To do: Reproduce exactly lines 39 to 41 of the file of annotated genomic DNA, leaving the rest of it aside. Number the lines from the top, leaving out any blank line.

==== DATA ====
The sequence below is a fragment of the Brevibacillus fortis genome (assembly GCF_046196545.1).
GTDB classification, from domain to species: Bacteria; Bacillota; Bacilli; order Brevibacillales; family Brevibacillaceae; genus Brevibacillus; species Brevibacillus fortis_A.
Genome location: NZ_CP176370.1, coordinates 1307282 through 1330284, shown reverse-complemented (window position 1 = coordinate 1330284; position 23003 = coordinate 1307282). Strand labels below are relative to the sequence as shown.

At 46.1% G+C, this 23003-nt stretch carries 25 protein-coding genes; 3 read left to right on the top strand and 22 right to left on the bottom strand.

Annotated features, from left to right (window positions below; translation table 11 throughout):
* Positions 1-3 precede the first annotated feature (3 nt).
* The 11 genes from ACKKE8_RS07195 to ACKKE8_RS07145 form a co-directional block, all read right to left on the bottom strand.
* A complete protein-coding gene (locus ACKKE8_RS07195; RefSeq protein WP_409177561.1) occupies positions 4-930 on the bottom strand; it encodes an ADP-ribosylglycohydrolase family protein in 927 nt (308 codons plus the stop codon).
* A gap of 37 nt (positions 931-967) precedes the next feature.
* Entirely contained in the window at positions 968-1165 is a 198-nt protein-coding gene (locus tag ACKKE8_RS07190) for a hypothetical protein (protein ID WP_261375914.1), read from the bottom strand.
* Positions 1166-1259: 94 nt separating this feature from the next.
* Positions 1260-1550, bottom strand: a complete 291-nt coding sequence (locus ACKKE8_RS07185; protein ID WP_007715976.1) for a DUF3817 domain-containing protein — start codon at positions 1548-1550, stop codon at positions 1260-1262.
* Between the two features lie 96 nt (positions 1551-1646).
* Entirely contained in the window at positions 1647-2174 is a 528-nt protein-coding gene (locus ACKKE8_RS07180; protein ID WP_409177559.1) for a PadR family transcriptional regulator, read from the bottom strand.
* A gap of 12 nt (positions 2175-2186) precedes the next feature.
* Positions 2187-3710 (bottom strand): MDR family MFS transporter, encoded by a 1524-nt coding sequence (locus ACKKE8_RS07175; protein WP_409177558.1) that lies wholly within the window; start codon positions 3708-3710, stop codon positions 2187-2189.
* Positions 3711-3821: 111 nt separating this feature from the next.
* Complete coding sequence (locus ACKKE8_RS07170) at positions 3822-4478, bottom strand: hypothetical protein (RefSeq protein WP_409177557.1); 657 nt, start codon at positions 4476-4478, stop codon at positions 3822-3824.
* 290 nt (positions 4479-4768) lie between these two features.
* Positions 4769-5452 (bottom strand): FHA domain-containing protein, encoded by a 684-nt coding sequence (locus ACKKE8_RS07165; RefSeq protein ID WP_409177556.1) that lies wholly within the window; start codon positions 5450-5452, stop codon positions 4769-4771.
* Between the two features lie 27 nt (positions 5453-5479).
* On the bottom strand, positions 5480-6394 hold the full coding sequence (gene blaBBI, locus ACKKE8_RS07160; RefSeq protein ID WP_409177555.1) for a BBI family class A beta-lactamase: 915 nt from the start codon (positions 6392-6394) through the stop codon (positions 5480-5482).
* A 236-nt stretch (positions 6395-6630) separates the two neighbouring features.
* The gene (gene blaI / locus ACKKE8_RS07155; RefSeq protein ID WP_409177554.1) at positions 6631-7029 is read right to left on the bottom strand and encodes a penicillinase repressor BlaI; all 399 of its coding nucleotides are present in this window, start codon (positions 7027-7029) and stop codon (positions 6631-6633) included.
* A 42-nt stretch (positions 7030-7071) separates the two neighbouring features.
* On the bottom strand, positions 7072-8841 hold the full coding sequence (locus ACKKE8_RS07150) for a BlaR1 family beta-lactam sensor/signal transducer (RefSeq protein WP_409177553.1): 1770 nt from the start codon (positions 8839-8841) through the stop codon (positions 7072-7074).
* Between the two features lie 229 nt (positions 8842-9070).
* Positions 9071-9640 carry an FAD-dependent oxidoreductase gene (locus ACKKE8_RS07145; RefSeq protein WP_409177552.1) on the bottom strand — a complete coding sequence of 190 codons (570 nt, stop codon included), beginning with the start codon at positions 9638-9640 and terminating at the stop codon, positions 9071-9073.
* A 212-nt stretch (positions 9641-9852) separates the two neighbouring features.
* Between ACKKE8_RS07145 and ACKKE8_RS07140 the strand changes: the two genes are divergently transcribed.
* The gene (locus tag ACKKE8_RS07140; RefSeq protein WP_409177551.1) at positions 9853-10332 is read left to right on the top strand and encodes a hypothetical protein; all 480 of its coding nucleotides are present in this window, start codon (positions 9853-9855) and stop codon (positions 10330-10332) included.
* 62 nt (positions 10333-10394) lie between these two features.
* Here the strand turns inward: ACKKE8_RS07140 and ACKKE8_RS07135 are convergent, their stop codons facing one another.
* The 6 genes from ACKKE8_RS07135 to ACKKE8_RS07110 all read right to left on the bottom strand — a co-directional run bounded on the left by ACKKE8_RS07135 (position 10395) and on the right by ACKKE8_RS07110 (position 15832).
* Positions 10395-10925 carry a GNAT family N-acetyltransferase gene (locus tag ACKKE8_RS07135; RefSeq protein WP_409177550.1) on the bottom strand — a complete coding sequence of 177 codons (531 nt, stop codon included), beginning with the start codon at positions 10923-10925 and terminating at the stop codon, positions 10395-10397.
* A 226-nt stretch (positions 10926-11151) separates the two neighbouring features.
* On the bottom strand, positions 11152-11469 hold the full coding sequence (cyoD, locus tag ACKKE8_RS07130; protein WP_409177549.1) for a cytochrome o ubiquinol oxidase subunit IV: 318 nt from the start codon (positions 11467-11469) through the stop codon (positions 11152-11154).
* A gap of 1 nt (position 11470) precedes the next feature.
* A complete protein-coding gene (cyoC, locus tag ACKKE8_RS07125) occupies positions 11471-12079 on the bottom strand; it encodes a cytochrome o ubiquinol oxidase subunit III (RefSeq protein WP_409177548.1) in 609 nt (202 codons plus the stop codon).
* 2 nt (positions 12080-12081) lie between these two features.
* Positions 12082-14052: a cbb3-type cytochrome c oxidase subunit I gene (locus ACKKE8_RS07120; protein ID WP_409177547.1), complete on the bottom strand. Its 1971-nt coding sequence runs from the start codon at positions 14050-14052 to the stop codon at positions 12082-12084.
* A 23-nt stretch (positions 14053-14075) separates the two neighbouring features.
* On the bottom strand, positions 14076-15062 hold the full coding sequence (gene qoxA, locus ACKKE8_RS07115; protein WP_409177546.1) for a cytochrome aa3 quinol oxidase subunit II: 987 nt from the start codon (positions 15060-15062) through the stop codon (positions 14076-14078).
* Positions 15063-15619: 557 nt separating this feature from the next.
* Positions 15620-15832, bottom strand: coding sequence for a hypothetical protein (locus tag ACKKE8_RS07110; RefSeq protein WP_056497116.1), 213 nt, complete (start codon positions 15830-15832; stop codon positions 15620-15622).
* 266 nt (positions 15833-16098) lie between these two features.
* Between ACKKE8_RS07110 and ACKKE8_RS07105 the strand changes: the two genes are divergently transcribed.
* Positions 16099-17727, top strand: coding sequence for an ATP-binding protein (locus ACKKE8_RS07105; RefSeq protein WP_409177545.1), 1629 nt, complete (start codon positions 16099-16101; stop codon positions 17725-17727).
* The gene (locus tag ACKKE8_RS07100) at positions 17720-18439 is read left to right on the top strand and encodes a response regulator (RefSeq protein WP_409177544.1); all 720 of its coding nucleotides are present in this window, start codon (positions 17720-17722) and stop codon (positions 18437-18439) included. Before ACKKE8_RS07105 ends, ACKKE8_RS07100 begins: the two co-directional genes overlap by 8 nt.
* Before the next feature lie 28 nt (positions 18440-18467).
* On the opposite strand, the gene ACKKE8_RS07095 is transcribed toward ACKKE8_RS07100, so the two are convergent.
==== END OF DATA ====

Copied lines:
* A complete protein-coding gene (cyoC, locus tag ACKKE8_RS07125) occupies positions 11471-12079 on the bottom strand; it encodes a cytochrome o ubiquinol oxidase subunit III (RefSeq protein WP_409177548.1) in 609 nt (202 codons plus the stop codon).
* 2 nt (positions 12080-12081) lie between these two features.
* Positions 12082-14052: a cbb3-type cytochrome c oxidase subunit I gene (locus ACKKE8_RS07120; protein ID WP_409177547.1), complete on the bottom strand. Its 1971-nt coding sequence runs from the start codon at positions 14050-14052 to the stop codon at positions 12082-12084.